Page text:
I just finished reading an advance copy of a new mommy self-help book called Opting In: Having a Child Without Losing Yourself by feminist author Amy Richards. Its release date is tomorrow, so I figured I'd try to beat most of the crowd to a mini-review. From the title, I immediately assumed that this would be yet another of a string of books dedicated to helping women balance their lives after having babies - you know, those books that assume a woman parents in a vacuum and don't bother to mention the part her partner could play in creating that balance.
But I was wrong. This book finally says something that I have wished the others had the guts to say: people, take responsibility for your own destiny! Ms Richards calls on us to stop using the workplace as a scapegoat for why we can't have what we want (with excuses like 'there are no good part-time jobs,' or 'my husband can't possibly cut back at work so I have to do everything at home') and instead take courageous steps to claim the lives we want anyway, and take the unfinished business of feminism back into our own homes to create equality with our partners.
And she's not just talking to women (despite the book's title). She calls for men to stand up for their own rights to balanced lives. "If the fight isn't joined by men who want a life, too, any solutions become 'women's' solutions. A broader drive to redesign work will take a union-style consciousness that makes it safe for men who secretly want balance to say so." [She's quoting Matt Miller from the Center for American Progress in this last statement.]
Richards' message doesn't stop at going for your dreams in the workplace. She tackles women's role in holding onto primary parenthood and calls for us to stop thinking of motherhood as any more important than fatherhood. Using herself as an example, she says "I don't want to deprive [my children] of a nurturing father by pulling rank as a mother." Richards then addresses gender stereotypes in how we raise our kids, and argues that if we want to raise children who are not biased by constricted gender roles, we have to model gender equality for them as parents. Yes, yes, yes.
She also includes a big, fat chapter on getting men to do more childcare and housework. Her own marriage, she admits, is closer to a 60:40 divide (with, you guessed it, the usual gender division). Why, she laments, is this ratio considered fantastic, and why is 50:50 so elusive? Her answer is because we don't have good role models to learn from, and because we focus on physically dividing the tasks of housework/childraising without also including the equal division of responsibility, authority, investment, and management for these tasks, and also because once kids come along "the push toward conformity is strong and it's hard to resist." Her finger is pointed squarely at women here: "A more loaded and fraught explanation is that women won't relinquish control over the house." We can't let go of owning parenthood - whether it be because we think we parent better than men, we simply want to be in control, we fear social disapproval, or we feel unappreciated in other aspects of our lives.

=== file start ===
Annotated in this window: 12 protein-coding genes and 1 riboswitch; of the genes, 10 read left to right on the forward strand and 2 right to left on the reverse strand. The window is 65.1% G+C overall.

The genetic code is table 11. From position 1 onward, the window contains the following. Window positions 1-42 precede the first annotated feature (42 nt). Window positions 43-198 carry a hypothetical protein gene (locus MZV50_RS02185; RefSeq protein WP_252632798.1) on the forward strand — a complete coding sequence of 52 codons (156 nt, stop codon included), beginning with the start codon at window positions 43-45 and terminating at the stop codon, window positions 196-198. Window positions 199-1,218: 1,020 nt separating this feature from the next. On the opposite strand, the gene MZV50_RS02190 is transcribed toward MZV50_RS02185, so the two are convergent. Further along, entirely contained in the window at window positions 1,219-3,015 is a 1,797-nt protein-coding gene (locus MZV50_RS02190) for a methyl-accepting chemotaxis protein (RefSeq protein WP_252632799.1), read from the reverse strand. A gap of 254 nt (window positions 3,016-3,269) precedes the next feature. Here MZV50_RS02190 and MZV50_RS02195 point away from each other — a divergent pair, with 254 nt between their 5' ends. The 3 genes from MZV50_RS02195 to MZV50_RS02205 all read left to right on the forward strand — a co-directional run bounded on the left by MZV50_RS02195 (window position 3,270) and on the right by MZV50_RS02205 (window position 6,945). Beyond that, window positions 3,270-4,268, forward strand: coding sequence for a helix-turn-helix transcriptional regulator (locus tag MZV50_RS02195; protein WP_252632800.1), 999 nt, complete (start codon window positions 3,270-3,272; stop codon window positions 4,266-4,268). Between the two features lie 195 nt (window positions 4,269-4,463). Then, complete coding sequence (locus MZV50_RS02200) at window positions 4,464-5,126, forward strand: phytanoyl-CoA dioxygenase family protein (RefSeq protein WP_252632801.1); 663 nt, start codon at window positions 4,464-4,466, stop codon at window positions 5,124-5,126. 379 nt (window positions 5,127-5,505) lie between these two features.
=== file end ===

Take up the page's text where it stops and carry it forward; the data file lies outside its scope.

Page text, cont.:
I could go on and on, quoting paragraph after paragraph - especially from her chapter on childcare and housework equality. But, bottom line, I like a lot of what Amy Richards says in Opting In. The title is crummy - it doesn't frame up her arguments well. And the way that she uses Lisa Belkin's Opt-Out Revolution article as a lead-in and conclusion to this book feels like she's trying to counter Belkin's work; I think that the two are simply separate pieces of an extremely complex and personal work/life balance puzzle rather than opposing forces.
Richards is all about the personal - taking responsibility, owning an authentic life, and being a real part of bigger social change toward balance and equality. This is not a self-help book because it doesn't tell us exactly how to get there. It also doesn't focus much on the myriad of benefits that equality provides to men. It just asks us to do. Here at ESP.com, we're all about the doing - the practical steps. So, thanks Amy Richards, for giving the world a nudge in the direction of ESP. We're happy to take it's hand now and lead the way.
p.s. I can't resist one more quote: "In the absence of a society that raises both men and women to raise children equally, we may feel forced to go to extremes in order to come close to fifty-fifty." I love this - it explains so much. With all the social pressures bearing down on couples to assume traditional arrangements (especially after they have children), it takes extreme purposefulness to choose differently. So if ESP couples sound like kooks every now and then because we microscopically examine gender assumptions, well - we're allowed! We're on guard to preserve our equality, not because we're picking each other to death, but because we're a team making sure that 'what is' doesn't engulf what we really want for our lives.